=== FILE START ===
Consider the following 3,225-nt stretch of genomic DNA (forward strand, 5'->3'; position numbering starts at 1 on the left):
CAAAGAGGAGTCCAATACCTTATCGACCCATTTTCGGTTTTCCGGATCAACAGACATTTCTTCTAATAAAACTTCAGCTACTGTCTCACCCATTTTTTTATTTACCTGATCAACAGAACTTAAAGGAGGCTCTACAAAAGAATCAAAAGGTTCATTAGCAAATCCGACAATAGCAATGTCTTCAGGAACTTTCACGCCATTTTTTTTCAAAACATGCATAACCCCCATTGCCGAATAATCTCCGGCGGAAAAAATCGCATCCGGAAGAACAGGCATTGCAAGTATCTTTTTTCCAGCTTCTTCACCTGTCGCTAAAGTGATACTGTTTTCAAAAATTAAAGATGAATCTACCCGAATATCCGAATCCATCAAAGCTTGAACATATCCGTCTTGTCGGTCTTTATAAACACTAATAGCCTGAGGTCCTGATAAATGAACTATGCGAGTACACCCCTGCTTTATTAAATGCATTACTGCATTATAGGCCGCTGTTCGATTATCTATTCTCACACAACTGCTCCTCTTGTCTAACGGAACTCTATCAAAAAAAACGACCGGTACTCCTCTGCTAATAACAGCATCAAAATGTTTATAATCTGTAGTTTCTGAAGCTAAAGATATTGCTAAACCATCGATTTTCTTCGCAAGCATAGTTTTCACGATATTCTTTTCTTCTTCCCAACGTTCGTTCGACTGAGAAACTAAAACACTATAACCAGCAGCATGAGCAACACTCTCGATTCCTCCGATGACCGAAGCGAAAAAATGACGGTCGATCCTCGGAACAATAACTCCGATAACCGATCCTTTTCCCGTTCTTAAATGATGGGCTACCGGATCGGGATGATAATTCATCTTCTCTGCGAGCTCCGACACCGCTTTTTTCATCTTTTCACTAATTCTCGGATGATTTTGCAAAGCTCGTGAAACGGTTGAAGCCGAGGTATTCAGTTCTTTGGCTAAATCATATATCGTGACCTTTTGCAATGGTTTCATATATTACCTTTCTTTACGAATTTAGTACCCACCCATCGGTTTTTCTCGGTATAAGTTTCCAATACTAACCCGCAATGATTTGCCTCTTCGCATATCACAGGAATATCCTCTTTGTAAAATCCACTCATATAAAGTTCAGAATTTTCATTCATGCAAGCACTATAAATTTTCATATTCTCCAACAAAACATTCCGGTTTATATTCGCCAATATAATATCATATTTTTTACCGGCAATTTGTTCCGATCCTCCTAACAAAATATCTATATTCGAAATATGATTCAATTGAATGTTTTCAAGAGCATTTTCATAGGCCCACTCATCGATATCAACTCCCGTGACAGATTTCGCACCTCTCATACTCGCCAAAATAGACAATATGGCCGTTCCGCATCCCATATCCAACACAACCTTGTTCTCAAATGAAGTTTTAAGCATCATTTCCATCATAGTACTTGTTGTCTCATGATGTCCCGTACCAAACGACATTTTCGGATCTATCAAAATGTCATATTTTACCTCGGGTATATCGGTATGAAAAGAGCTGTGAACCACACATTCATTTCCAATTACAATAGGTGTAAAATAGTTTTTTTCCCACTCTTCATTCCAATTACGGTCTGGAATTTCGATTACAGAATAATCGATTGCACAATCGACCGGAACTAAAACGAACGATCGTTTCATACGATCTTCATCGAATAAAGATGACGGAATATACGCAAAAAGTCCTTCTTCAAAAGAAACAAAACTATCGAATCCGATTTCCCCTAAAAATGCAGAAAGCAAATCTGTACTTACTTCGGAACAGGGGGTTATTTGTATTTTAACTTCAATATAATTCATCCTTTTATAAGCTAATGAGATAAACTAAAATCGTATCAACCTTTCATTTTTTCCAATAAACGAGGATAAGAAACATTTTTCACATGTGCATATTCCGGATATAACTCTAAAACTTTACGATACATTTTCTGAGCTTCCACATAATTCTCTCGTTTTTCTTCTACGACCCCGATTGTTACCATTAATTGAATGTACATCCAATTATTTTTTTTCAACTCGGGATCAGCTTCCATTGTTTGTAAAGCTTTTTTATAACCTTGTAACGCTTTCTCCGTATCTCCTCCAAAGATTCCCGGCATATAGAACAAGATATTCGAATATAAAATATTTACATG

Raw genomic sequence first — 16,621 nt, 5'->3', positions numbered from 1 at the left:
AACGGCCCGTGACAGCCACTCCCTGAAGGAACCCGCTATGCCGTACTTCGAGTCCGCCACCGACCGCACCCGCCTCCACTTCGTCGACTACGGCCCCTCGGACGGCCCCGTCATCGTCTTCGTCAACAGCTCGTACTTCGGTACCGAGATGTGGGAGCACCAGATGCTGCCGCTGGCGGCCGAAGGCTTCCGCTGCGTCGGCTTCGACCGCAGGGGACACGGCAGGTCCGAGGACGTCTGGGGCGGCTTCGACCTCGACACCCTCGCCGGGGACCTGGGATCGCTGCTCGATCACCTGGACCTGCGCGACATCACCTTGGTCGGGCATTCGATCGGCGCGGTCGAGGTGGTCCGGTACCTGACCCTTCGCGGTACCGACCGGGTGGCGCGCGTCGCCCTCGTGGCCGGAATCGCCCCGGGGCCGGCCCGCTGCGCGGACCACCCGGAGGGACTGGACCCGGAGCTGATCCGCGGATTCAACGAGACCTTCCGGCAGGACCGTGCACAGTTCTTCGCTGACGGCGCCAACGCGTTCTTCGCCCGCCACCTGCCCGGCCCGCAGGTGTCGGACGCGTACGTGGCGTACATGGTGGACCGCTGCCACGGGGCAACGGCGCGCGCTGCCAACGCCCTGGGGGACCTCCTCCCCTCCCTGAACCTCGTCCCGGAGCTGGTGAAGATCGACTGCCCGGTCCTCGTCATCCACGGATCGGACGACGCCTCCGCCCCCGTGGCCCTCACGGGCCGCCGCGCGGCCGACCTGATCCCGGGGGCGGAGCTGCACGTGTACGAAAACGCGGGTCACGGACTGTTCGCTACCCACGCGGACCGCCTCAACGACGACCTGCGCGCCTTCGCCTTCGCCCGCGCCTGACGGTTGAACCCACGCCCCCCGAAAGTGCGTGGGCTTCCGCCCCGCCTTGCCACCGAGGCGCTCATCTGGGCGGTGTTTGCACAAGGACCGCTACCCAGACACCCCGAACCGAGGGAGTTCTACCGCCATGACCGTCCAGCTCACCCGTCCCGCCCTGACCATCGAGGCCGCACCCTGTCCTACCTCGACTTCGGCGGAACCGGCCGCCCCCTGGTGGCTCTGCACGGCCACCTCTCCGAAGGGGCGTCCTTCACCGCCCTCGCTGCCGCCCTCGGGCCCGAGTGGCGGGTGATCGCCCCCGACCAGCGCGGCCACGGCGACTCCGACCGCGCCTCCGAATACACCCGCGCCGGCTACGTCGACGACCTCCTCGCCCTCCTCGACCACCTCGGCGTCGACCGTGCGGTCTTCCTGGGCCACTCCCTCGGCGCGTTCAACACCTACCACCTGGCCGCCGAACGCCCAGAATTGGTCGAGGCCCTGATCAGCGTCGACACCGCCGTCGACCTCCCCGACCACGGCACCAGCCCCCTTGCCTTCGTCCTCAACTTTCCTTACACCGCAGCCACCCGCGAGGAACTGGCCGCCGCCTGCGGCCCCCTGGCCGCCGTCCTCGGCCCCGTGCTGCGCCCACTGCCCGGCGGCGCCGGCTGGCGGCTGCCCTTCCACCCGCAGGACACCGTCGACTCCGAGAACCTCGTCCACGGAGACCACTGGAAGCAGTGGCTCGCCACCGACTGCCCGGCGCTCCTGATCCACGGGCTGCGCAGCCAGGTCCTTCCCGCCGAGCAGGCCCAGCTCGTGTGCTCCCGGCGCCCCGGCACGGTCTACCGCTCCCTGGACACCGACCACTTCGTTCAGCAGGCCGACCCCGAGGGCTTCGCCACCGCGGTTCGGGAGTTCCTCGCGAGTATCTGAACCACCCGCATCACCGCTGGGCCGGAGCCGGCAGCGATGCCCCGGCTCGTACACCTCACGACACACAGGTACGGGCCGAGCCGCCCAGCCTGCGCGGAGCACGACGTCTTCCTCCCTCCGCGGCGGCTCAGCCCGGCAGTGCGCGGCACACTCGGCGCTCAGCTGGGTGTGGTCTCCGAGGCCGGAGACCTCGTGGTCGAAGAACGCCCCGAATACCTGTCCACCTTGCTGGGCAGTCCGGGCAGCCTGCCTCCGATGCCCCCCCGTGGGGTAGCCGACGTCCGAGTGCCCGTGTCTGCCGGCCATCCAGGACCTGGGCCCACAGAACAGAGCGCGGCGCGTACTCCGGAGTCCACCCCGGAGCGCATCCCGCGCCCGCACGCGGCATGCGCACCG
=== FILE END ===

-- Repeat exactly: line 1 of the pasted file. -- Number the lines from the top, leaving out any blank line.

Consider the following 3,225-nt stretch of genomic DNA (forward strand, 5'->3'; position numbering starts at 1 on the left):